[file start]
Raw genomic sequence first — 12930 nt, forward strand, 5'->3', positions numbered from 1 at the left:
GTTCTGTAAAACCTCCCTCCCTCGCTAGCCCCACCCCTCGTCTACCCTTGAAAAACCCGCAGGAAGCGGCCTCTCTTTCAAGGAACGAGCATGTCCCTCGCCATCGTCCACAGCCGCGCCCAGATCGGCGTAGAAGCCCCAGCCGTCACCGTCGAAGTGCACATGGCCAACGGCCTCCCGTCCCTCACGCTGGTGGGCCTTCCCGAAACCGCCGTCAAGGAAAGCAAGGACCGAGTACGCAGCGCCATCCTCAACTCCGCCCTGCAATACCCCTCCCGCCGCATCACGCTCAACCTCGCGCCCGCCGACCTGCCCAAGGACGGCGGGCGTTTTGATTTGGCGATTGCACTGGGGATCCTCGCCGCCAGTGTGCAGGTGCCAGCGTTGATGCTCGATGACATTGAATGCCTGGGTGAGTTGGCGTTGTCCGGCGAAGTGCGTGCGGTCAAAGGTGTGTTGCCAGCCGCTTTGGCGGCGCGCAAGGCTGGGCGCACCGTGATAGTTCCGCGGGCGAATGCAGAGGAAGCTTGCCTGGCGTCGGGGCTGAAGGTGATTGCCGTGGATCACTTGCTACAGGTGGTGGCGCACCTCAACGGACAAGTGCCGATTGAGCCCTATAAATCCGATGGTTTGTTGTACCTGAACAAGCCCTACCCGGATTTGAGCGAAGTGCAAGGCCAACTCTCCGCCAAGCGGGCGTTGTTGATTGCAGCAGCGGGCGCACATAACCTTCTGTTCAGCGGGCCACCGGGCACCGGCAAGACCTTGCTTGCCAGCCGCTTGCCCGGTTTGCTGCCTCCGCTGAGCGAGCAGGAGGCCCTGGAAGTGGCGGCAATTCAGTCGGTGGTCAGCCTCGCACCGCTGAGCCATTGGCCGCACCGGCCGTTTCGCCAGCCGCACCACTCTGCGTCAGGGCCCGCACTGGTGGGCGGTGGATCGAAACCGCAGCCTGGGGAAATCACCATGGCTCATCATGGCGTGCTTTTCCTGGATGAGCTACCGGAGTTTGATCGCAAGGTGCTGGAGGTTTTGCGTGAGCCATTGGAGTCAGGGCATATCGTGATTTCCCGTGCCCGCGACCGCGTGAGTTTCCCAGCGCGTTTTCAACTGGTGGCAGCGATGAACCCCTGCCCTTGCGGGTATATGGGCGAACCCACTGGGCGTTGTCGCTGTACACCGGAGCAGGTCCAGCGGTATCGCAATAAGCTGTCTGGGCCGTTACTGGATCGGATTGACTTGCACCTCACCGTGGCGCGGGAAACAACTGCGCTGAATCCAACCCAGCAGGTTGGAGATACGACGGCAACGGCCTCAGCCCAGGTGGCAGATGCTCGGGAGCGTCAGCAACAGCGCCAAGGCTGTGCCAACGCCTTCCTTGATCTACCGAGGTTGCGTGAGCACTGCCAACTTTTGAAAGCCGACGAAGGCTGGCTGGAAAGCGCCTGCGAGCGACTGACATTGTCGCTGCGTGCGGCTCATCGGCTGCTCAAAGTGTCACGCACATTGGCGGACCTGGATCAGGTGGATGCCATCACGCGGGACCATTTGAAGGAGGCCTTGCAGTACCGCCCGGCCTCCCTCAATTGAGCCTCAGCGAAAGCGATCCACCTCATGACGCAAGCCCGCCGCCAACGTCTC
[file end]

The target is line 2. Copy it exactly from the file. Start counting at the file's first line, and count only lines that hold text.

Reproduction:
GTTCTGTAAAACCTCCCTCCCTCGCTAGCCCCACCCCTCGTCTACCCTTGAAAAACCCGCAGGAAGCGGCCTCTCTTTCAAGGAACGAGCATGTCCCTCGCCATCGTCCACAGCCGCGCCCAGATCGGCGTAGAAGCCCCAGCCGTCACCGTCGAAGTGCACATGGCCAACGGCCTCCCGTCCCTCACGCTGGTGGGCCTTCCCGAAACCGCCGTCAAGGAAAGCAAGGACCGAGTACGCAGCGCCATCCTCAACTCCGCCCTGCAATACCCCTCCCGCCGCATCACGCTCAACCTCGCGCCCGCCGACCTGCCCAAGGACGGCGGGCGTTTTGATTTGGCGATTGCACTGGGGATCCTCGCCGCCAGTGTGCAGGTGCCAGCGTTGATGCTCGATGACATTGAATGCCTGGGTGAGTTGGCGTTGTCCGGCGAAGTGCGTGCGGTCAAAGGTGTGTTGCCAGCCGCTTTGGCGGCGCGCAAGGCTGGGCGCACCGTGATAGTTCCGCGGGCGAATGCAGAGGAAGCTTGCCTGGCGTCGGGGCTGAAGGTGATTGCCGTGGATCACTTGCTACAGGTGGTGGCGCACCTCAACGGACAAGTGCCGATTGAGCCCTATAAATCCGATGGTTTGTTGTACCTGAACAAGCCCTACCCGGATTTGAGCGAAGTGCAAGGCCAACTCTCCGCCAAGCGGGCGTTGTTGATTGCAGCAGCGGGCGCACATAACCTTCTGTTCAGCGGGCCACCGGGCACCGGCAAGACCTTGCTTGCCAGCCGCTTGCCCGGTTTGCTGCCTCCGCTGAGCGAGCAGGAGGCCCTGGAAGTGGCGGCAATTCAGTCGGTGGTCAGCCTCGCACCGCTGAGCCATTGGCCGCACCGGCCGTTTCGCCAGCCGCACCACTCTGCGTCAGGGCCCGCACTGGTGGGCGGTGGATCGAAACCGCAGCCTGGGGAAATCACCATGGCTCATCATGGCGTGCTTTTCCTGGATGAGCTACCGGAGTTTGATCGCAAGGTGCTGGAGGTTTTGCGTGAGCCATTGGAGTCAGGGCATATCGTGATTTCCCGTGCCCGCGACCGCGTGAGTTTCCCAGCGCGTTTTCAACTGGTGGCAGCGATGAACCCCTGCCCTTGCGGGTATATGGGCGAACCCACTGGGCGTTGTCGCTGTACACCGGAGCAGGTCCAGCGGTATCGCAATAAGCTGTCTGGGCCGTTACTGGATCGGATTGACTTGCACCTCACCGTGGCGCGGGAAACAACTGCGCTGAATCCAACCCAGCAGGTTGGAGATACGACGGCAACGGCCTCAGCCCAGGTGGCAGATGCTCGGGAGCGTCAGCAACAGCGCCAAGGCTGTGCCAACGCCTTCCTTGATCTACCGAGGTTGCGTGAGCACTGCCAACTTTTGAAAGCCGACGAAGGCTGGCTGGAAAGCGCCTGCGAGCGACTGACATTGTCGCTGCGTGCGGCTCATCGGCTGCTCAAAGTGTCACGCACATTGGCGGACCTGGATCAGGTGGATGCCATCACGCGGGACCATTTGAAGGAGGCCTTGCAGTACCGCCCGGCCTCCCTCAATTGAGCCTCAGCGAAAGCGATCCACCTCATGACGCAAGCCCGCCGCCAACGTCTC